Has Brexit had an effect on bridging loans so far?

By: Emma Gettings

BiG have looked back on 2016 and with only four weeks until Christmas, it’s time to assess the trends we’ve seen in the property and development industry in preparation for the year ahead.

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2016 has been a successful year for bridging, even though there have been many economic changes affecting both the finance and property sectors, from Brexit to the buy-to-let tax changes. However, despite the challenges, the market has proved resilient and bridging continues to thrive.

Brexit doesn’t appear have had an impact on the success of the bridging sector that some had feared, with specialist bridging loan lender BiG Property Finance announcing it had seen an increase in number of bridging finance enquiries since the EU referendum.

Mortgage delays remained the main reason for borrowers taking out a bridging loan in 2016, with figures from the Bridging Trends Index showing that this accounted for 35% of cases. This could mean, it’s possible that the mainstream lenders’ response to Brexit will somewhat govern the vision for bridging.

It is predicted that mainstream banks and mortgage lenders may get stricter with consumers, requesting for more affordability tests , which in turn can cause delays in the property purchasing process and result in buyers wanting to have a bridging loan to secure their property.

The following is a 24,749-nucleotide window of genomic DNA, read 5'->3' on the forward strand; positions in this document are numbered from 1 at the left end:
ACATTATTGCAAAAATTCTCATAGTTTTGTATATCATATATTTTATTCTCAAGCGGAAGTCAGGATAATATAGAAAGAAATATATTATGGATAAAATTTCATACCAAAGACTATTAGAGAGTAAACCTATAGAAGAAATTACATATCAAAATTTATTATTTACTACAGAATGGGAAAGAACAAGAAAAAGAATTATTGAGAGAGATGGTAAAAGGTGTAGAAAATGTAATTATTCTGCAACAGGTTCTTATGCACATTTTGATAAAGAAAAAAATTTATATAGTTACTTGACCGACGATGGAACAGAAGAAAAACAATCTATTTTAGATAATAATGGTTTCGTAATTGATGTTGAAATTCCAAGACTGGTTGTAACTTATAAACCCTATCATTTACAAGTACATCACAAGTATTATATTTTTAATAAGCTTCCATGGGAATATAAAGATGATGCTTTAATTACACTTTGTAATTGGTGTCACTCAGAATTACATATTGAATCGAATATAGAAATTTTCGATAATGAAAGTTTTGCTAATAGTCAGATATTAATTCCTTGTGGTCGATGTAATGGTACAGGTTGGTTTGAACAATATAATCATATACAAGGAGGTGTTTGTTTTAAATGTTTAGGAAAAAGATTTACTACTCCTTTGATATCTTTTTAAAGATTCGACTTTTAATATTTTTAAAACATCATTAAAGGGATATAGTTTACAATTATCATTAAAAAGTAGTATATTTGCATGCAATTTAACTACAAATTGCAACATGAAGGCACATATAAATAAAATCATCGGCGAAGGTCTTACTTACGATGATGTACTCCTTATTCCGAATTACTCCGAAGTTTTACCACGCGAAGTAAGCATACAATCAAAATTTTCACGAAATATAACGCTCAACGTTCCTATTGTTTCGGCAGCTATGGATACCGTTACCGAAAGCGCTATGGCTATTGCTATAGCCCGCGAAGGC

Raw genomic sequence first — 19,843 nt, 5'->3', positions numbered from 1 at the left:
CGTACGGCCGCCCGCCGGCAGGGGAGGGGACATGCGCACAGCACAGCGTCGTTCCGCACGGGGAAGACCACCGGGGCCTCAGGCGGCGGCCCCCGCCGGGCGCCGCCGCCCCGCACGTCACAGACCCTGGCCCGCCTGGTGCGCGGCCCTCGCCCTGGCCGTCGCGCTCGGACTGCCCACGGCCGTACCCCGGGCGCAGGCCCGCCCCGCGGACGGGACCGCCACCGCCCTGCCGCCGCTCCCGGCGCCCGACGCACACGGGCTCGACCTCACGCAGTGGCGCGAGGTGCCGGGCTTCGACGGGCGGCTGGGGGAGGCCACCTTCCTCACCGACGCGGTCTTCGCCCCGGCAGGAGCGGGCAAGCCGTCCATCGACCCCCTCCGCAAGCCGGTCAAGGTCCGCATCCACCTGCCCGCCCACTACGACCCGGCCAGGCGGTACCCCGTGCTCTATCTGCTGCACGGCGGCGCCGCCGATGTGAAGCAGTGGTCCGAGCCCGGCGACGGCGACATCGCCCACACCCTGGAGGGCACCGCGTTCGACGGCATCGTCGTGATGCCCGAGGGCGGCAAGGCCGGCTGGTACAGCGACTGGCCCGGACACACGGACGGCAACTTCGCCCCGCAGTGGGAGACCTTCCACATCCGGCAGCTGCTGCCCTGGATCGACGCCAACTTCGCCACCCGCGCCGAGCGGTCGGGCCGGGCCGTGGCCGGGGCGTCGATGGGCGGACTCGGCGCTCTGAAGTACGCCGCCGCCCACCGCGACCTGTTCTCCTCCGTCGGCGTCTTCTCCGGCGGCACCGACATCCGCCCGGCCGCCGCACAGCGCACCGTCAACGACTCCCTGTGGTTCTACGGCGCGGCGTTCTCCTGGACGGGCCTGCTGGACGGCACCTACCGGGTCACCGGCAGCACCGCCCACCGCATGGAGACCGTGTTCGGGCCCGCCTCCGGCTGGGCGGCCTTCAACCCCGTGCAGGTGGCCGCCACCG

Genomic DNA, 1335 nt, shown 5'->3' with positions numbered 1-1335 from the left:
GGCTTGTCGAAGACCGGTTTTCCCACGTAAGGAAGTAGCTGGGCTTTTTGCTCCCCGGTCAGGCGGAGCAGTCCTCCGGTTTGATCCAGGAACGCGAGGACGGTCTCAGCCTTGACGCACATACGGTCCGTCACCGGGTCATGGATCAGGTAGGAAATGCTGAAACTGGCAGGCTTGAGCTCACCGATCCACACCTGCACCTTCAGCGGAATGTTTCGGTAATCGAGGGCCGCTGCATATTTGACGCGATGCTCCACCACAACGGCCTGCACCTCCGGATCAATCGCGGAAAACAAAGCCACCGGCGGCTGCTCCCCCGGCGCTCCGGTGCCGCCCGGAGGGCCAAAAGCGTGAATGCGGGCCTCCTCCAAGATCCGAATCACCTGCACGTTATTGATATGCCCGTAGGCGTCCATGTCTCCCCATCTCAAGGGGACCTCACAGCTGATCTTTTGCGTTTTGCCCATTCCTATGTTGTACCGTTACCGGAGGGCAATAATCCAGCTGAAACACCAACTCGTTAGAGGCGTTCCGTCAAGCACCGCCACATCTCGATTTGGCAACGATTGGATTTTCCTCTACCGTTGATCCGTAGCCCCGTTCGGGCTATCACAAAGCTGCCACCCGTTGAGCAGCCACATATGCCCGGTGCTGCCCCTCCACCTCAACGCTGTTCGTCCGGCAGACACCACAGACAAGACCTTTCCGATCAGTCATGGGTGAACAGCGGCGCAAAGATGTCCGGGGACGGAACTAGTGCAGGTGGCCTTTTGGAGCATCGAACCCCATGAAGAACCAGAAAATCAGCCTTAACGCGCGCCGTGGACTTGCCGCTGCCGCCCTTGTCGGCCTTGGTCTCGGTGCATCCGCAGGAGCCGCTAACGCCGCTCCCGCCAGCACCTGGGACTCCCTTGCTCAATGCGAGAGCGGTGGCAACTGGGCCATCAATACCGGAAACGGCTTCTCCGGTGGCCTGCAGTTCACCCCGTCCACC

Lenders are strong in demand this year for short-term finance, with there being a number of bridging products to choose from with competitive rates and flexible, bespoke loan packages.

According to Mintel’s 2016 bridging loans report, 2017 is expected to continue to grow, stating: ‘Bridging has provided a vital resource to those looking to secure immediate finance. The industry’s substantial growth over the last seven years suggests that the scope for innovation and collaboration between lenders and brokers will expand alongside awareness of how bridging finance can be useful in a range of scenarios, which will only increase growth potential.’

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Source: Bridging & Commerical